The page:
Keep Scope Creep and Seep from Hurting Bottom Line

BONUS: A new breed of engagement letter.

By Jody Padar
The Radical CPA

Scope creep generally takes the form of new services being added once the project has started. Typically, these are not properly reviewed and the team is expected to deliver them with the same resources and in the same time as the original scope.

The opposite of scope creep is scope seep. This is when the accountant or team volunteers to do extra work and take on extra requirements and issues. Now of course the customer will never turn down “free help” and when this is done over and over, the customers quickly assume all of their issues they vaguely speak to you about are included in the price.

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Because we’re afraid or not used to confronting uncomfortable subjects (ahem, pricing), too often we let them change a part of our project management. We really need to get solid on what a change request is and make sure that when change requests are implemented, that the required pricing comes with it.

Small Adjustments Over Time

You’re going to start slow. I would say pick a small customer. Go over your prior years’ billings and adjust it to be priced up front. Then I would say also implement it on a new customer, trying out the tools you just learned.

It’s about taking the perspective to move your firm forward. It’s not an all or nothing sum game. It’s about getting started and moving along the process. And you’ll find that once you start doing it, you’ll want to morph everyone into it because it just becomes too cumbersome to manage your firm in two very different ways.

  • You’re going to set your packages and
  • you’re going to assess your customer individually because you want to modify their packages and make sure the prices reflect their engagement.
  • You’re going to present your packages and respond to the customers as needed and
  • once you’ve both agreed, you’re going to create your engagement letter, which is going to be significantly different than most current engagement letters (see an example at the end of this post).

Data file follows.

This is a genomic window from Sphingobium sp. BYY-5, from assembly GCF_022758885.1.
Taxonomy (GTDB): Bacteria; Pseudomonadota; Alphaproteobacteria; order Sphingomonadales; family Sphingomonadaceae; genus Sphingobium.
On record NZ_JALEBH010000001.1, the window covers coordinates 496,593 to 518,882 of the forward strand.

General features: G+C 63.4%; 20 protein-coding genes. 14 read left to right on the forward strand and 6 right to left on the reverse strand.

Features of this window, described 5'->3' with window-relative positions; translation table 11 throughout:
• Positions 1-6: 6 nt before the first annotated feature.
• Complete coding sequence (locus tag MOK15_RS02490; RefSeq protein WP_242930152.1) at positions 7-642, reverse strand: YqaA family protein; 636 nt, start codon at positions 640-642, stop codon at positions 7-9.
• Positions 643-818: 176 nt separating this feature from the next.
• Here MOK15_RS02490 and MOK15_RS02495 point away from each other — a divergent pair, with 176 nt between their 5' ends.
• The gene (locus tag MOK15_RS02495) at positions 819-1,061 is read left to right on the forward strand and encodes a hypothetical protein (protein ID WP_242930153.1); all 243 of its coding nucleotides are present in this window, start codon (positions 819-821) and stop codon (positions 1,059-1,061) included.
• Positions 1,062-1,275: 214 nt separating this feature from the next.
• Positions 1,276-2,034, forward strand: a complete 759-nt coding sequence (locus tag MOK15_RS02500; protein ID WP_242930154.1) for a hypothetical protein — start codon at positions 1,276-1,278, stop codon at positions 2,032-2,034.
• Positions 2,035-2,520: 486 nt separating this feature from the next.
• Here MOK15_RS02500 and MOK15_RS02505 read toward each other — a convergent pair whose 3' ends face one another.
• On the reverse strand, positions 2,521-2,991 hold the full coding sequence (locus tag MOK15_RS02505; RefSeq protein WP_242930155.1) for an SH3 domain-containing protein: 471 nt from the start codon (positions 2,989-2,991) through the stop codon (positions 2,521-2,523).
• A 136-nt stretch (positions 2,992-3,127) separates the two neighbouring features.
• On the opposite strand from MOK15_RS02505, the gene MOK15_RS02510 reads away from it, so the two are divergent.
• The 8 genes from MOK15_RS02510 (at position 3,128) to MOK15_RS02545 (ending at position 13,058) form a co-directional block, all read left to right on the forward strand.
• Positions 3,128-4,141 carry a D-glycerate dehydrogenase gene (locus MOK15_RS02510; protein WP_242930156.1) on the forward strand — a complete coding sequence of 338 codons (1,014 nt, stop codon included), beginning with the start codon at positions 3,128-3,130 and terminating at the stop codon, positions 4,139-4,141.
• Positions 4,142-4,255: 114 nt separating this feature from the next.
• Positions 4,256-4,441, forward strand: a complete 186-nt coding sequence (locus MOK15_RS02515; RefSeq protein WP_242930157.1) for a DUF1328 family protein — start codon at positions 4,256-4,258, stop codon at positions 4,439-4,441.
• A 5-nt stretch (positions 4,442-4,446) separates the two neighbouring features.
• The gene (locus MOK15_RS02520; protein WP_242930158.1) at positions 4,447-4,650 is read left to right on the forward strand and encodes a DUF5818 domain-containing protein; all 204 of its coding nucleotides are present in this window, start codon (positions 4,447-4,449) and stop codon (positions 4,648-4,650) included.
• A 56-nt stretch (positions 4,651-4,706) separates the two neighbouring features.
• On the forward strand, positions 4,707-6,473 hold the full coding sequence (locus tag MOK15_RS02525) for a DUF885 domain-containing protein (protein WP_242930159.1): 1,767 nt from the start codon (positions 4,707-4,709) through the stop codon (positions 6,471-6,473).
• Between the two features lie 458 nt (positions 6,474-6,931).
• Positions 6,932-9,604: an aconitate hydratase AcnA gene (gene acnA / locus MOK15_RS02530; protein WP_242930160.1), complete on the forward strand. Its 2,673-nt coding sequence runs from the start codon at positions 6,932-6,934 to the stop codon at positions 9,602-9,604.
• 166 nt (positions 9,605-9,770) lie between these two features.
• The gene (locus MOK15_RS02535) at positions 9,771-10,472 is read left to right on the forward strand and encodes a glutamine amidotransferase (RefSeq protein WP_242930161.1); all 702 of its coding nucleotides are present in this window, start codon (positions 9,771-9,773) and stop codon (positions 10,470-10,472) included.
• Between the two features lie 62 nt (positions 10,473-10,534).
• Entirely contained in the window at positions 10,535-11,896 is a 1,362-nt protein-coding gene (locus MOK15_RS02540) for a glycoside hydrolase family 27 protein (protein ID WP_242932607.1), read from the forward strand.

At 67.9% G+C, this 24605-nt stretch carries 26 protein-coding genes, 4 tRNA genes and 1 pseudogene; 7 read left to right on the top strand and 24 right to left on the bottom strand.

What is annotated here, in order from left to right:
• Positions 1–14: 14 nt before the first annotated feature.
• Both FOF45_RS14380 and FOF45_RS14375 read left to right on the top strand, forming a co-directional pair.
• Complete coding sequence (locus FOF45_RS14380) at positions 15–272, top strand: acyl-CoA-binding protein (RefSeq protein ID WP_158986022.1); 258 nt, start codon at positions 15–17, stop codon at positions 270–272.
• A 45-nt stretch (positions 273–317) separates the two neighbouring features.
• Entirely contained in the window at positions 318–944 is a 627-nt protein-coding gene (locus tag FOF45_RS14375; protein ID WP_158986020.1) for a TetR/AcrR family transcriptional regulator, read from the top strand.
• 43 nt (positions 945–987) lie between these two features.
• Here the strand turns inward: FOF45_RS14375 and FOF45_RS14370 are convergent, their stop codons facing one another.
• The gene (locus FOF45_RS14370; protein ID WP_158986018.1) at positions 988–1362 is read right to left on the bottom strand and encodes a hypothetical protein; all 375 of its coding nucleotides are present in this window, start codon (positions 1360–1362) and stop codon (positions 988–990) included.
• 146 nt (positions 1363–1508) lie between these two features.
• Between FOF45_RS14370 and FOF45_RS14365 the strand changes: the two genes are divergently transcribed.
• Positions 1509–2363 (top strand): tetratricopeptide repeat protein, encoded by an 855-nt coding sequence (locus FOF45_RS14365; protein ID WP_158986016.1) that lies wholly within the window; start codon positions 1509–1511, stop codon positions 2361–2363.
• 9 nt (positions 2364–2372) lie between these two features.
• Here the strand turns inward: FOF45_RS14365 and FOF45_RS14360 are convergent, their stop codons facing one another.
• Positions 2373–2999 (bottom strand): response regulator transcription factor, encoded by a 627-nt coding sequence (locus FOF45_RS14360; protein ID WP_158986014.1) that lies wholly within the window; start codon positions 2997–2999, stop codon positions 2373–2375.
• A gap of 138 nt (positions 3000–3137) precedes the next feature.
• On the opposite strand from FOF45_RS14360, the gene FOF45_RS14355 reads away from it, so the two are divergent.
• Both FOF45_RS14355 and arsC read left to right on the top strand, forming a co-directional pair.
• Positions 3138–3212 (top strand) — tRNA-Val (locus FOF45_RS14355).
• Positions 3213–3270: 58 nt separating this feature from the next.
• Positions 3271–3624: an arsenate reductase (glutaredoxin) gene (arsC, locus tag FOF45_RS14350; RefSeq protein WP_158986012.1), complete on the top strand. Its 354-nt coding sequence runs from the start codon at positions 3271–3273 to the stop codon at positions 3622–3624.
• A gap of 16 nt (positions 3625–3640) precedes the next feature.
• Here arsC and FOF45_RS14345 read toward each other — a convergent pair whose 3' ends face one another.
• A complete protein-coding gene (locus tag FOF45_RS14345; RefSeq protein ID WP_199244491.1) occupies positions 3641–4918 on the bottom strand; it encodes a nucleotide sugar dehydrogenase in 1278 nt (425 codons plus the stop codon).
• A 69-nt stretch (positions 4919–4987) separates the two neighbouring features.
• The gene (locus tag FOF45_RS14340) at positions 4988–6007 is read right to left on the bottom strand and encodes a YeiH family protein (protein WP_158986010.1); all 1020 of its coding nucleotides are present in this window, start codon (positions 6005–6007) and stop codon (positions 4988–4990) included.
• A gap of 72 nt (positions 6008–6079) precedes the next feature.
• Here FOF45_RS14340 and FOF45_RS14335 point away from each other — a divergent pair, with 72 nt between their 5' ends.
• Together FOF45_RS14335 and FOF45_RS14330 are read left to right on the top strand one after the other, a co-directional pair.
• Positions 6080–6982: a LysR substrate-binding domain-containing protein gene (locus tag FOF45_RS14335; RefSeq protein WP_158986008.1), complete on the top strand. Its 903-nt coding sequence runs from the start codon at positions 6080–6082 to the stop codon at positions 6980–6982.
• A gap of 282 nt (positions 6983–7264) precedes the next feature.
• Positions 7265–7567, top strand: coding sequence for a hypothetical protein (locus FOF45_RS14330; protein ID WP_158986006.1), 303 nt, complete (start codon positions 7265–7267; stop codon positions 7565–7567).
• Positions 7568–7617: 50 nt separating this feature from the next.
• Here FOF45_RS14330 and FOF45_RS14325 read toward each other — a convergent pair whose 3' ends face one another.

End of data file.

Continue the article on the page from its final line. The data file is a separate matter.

A New Type Of Engagement Letter

You need to clearly define the services and support you are includ­ing in your monthly fees. The letter is a tool to clearly communicate with the customer. I guarantee that after you’ve gone through this process, many people come back to the engagement letter and use it as a reference point, so you need to make sure that it’s very clear despite having the required mumbo jumbo for insurance purposes.

Think about additional possible add-on services. Check with your insurance company for templates. I guarantee their template isn’t going to be as simple as you want it but somehow we have to marry what we have from our insurance company and what we want from a customer perspective.

Make sure you include details about payments. Set up your auto­mated payments right in the engagement letter. Customers should give you their banking information right away because then you can start auto drafting immediately and you won’t have to worry about chasing it down later.

Include a provision to re-evaluate on a regular basis. Frequency depends on the growth or stability of the customer. We try and do it at least every other year for most of our customers.

Since you’re always communicating with your customers, if there’s something outside of the scope or something that you need to change, you have the opportunity at any time. You no longer have to wait until year-end to amend that engagement letter if it’s no longer meeting your needs.

FU! (Follow Up)

Probably one of the most important things you need to do (and most accountants don’t) is follow up. Make sure the engagement is meeting their needs, that your customers are happy, that all is good. You also want to make sure that once they are set up that you aren’t “giving them too much” and that the scope you determined is correct. You are aiming for a balance on both sides.